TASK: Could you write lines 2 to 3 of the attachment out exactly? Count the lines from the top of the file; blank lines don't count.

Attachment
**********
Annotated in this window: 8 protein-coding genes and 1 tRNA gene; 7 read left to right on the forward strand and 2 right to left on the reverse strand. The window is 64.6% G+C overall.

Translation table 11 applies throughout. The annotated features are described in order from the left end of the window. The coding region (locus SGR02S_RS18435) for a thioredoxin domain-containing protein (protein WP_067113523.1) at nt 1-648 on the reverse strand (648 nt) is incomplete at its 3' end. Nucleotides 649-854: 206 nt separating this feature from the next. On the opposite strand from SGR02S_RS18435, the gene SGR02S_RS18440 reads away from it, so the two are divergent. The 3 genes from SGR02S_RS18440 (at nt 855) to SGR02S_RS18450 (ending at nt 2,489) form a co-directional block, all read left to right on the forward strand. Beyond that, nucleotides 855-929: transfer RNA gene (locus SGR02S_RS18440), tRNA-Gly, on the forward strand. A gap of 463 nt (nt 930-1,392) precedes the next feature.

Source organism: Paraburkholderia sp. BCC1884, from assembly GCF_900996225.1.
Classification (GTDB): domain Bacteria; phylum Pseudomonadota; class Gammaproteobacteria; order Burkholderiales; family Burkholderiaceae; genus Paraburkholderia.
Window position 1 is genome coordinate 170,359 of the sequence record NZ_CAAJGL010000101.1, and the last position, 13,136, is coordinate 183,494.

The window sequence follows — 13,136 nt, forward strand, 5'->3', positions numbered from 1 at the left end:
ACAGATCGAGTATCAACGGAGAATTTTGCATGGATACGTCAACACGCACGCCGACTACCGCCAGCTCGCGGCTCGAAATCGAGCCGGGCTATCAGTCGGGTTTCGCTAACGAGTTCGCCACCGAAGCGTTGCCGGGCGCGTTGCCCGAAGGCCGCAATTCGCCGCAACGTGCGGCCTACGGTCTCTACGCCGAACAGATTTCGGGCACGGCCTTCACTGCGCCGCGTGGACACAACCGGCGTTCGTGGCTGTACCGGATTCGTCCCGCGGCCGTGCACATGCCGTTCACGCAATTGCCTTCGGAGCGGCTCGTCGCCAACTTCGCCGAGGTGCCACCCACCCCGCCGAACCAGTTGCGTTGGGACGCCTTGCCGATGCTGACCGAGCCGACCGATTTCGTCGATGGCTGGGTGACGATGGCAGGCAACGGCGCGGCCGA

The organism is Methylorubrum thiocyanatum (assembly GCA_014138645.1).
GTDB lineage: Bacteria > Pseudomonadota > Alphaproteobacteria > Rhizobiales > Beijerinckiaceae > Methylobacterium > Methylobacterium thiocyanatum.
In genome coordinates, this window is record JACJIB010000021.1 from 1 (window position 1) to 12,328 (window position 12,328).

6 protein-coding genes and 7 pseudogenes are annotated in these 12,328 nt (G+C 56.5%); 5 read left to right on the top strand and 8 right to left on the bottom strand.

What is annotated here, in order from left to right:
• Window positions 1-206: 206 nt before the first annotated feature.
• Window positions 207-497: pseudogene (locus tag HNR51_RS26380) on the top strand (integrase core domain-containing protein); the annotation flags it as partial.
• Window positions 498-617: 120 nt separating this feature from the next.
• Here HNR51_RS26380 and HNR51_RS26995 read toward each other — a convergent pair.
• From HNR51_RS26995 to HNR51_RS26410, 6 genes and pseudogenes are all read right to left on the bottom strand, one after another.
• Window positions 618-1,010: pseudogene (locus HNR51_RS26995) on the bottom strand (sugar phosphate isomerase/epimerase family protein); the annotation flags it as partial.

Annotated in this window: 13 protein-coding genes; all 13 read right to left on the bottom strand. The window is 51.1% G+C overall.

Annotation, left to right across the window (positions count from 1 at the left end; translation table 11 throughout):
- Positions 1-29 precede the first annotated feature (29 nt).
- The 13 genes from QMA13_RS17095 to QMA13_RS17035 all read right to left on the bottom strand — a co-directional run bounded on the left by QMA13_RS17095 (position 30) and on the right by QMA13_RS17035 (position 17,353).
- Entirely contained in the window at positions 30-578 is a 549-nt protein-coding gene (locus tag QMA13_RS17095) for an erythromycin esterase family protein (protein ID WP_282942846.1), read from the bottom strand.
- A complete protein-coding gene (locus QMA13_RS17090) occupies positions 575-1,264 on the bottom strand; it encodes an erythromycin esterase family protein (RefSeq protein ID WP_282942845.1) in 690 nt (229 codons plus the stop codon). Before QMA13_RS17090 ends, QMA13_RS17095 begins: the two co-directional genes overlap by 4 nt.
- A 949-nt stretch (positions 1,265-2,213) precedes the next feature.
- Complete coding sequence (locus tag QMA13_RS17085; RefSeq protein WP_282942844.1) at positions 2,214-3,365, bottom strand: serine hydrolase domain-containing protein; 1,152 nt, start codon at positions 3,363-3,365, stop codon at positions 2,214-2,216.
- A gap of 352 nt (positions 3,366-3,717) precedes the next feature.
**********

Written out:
Translation table 11 applies throughout. The annotated features are described in order from the left end of the window. The coding region (locus SGR02S_RS18435) for a thioredoxin domain-containing protein (protein WP_067113523.1) at nt 1-648 on the reverse strand (648 nt) is incomplete at its 3' end. Nucleotides 649-854: 206 nt separating this feature from the next. On the opposite strand from SGR02S_RS18435, the gene SGR02S_RS18440 reads away from it, so the two are divergent. The 3 genes from SGR02S_RS18440 (at nt 855) to SGR02S_RS18450 (ending at nt 2,489) form a co-directional block, all read left to right on the forward strand. Beyond that, nucleotides 855-929: transfer RNA gene (locus SGR02S_RS18440), tRNA-Gly, on the forward strand. A gap of 463 nt (nt 930-1,392) precedes the next feature.

Source organism: Paraburkholderia sp. BCC1884, from assembly GCF_900996225.1.